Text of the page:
The judges commented: The personnel directorate at Thameside appears to have responded well to poor customer feedback in 1997 and made great efforts to improve the service provided. By setting up a personnel user group with senior managers from other directorates, the department's effectiveness is reviewed quarterly. The use of feedback forms at the end of disciplinary, sickness absence and recruitment cases enables it to obtain managers' feedback regularly. Now the department has addressed the concerns of its customers, it should be able to take this forward with some more innovative projects in the future. Many HR processes are in place to ensure the department runs efficiently. Perhaps it could have provided more data on benchmarking.

Category Clinical risk management team of the year

Winner Specialist learning disability service, North Derbyshire Community Health Care trust Individuals with learning disabilities and mental health problems are often in the greatest need of care and support. Research indicates that people who present with severe problems do not make rapid progress, and may continue to present serious risks for many years.

With as many as 1,200 families in the region who have a member with a learning disability, North Derbyshire Community Health Care trust recognised the need for greater understanding of the issues and for a robust interagency mechanism to best serve this sector of the community. Its solution has been to develop the significant risk advisory group, which deals with the most challenging aspect of the wider clinical risk management process.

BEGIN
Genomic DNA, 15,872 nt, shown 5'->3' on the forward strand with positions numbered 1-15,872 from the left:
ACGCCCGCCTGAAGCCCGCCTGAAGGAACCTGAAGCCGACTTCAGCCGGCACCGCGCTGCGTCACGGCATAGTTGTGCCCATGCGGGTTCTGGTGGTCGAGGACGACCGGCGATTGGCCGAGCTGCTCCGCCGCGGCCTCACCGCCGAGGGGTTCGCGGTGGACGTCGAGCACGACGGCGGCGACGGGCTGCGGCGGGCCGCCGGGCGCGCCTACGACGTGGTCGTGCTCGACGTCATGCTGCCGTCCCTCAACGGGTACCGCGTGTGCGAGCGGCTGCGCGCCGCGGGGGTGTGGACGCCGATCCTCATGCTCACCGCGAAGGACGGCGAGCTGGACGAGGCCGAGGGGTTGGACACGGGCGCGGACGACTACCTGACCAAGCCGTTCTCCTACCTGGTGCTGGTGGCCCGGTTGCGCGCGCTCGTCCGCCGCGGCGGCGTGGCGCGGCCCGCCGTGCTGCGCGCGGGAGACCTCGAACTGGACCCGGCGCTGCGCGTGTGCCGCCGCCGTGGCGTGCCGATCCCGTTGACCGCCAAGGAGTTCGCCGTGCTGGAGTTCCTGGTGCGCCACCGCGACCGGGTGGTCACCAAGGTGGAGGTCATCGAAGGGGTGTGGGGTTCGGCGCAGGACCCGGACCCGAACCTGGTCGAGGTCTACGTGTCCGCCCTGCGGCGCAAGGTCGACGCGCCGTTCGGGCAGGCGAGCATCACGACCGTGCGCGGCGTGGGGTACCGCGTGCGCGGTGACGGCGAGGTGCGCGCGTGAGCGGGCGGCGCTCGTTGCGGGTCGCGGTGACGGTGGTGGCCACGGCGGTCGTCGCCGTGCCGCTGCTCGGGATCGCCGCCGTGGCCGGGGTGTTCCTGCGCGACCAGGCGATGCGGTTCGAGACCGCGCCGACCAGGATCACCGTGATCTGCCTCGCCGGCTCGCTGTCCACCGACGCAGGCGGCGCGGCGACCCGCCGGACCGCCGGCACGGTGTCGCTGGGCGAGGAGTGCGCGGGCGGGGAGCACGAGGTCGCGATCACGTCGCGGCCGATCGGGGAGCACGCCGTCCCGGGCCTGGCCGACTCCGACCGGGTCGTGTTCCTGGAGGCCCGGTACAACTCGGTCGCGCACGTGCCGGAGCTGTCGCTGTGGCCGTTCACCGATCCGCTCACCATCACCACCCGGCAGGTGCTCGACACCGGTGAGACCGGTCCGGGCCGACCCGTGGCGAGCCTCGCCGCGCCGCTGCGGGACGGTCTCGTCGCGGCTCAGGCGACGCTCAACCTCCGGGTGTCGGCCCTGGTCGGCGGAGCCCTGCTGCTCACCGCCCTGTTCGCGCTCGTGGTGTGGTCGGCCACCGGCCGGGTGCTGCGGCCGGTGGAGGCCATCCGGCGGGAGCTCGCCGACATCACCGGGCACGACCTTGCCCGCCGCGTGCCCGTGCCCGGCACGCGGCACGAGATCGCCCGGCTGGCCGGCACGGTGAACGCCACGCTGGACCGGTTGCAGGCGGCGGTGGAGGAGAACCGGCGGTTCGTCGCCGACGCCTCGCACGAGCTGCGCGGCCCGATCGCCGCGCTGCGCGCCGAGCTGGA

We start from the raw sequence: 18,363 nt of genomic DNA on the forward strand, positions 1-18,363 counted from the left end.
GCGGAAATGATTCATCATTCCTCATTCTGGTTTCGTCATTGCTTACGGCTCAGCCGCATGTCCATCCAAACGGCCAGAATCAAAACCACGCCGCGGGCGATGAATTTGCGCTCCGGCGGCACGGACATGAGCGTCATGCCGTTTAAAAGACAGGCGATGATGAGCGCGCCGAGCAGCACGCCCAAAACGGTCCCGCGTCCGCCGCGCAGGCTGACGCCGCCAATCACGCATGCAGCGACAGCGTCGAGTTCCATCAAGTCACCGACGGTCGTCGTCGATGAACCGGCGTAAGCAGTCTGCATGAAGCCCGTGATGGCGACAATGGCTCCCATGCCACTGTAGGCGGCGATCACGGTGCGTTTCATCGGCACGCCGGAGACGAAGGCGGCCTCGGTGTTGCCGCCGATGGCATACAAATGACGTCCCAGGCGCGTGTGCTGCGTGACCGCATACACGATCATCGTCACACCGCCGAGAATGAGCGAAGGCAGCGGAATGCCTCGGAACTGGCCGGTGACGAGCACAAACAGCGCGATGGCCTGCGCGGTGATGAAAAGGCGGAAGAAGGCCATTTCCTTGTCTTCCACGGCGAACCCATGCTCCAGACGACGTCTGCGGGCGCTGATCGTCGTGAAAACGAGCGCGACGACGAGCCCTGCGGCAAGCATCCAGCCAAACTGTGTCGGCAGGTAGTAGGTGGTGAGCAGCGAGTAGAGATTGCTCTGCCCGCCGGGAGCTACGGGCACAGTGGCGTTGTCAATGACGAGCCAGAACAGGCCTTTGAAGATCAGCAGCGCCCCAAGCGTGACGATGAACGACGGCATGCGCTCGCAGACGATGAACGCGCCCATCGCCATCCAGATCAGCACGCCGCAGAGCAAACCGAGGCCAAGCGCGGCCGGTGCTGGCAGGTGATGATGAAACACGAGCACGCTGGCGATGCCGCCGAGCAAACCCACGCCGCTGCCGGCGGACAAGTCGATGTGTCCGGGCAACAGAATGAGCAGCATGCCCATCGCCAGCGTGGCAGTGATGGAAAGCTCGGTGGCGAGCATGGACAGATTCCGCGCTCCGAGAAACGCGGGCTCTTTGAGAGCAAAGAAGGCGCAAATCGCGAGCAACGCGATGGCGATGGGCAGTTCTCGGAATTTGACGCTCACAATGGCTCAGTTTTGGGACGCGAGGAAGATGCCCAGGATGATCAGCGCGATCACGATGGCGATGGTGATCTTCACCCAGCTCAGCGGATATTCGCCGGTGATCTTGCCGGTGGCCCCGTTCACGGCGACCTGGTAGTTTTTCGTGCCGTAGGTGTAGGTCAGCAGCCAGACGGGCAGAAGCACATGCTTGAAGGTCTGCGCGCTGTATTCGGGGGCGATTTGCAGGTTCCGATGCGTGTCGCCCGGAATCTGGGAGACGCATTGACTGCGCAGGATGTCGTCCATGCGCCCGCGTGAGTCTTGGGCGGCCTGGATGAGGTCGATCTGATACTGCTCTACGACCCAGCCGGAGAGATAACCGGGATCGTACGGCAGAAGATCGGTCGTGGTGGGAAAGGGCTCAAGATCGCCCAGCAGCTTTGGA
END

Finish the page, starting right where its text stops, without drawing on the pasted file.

The judges commented: This team clearly recognises the importance of an integrated approach to clinical governance, incorporating risk management with clinical effectiveness. In a spirit of wide co-operation and partnership, its programme is embedded in the community it serves, and is comprehensive in providing effective care and safeguards. The model it has established will be helpful to many other organisations.

Runner-up

Risk management department, West Cumbria Health Care trust West Cumbria Healthcare trust's philosophy is that risk management can only truly work by involving committed clinicians. The team is concerned with every patient and the quality of treatment and care they receive. Therefore, gleaning regular feedback from patients is a priority, as is ensuring that best-practice standards are used.

As a combined trust, it is able to offer care across acute and community services, using the same policies, procedures, training and risk management processes.